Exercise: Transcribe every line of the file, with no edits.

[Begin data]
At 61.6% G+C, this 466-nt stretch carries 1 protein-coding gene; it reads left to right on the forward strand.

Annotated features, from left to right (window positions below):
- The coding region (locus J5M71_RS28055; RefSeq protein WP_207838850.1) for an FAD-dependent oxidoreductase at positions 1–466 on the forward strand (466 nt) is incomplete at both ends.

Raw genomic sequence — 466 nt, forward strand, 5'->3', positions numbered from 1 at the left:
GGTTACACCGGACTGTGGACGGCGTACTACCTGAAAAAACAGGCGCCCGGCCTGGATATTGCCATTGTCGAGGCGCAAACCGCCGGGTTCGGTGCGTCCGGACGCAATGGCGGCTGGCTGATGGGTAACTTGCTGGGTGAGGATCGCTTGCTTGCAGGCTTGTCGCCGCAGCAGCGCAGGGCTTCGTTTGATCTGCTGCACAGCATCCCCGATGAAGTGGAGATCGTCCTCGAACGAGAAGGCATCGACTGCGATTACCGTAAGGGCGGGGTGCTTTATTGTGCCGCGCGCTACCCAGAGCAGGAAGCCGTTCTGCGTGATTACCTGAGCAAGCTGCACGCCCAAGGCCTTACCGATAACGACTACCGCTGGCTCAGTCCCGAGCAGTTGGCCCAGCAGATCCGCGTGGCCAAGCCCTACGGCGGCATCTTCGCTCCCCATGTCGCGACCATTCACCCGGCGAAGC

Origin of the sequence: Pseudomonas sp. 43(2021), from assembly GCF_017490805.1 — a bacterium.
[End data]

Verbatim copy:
At 61.6% G+C, this 466-nt stretch carries 1 protein-coding gene; it reads left to right on the forward strand.

Annotated features, from left to right (window positions below):
- The coding region (locus J5M71_RS28055; RefSeq protein WP_207838850.1) for an FAD-dependent oxidoreductase at positions 1–466 on the forward strand (466 nt) is incomplete at both ends.

Raw genomic sequence — 466 nt, forward strand, 5'->3', positions numbered from 1 at the left:
GGTTACACCGGACTGTGGACGGCGTACTACCTGAAAAAACAGGCGCCCGGCCTGGATATTGCCATTGTCGAGGCGCAAACCGCCGGGTTCGGTGCGTCCGGACGCAATGGCGGCTGGCTGATGGGTAACTTGCTGGGTGAGGATCGCTTGCTTGCAGGCTTGTCGCCGCAGCAGCGCAGGGCTTCGTTTGATCTGCTGCACAGCATCCCCGATGAAGTGGAGATCGTCCTCGAACGAGAAGGCATCGACTGCGATTACCGTAAGGGCGGGGTGCTTTATTGTGCCGCGCGCTACCCAGAGCAGGAAGCCGTTCTGCGTGATTACCTGAGCAAGCTGCACGCCCAAGGCCTTACCGATAACGACTACCGCTGGCTCAGTCCCGAGCAGTTGGCCCAGCAGATCCGCGTGGCCAAGCCCTACGGCGGCATCTTCGCTCCCCATGTCGCGACCATTCACCCGGCGAAGC

Origin of the sequence: Pseudomonas sp. 43(2021), from assembly GCF_017490805.1 — a bacterium.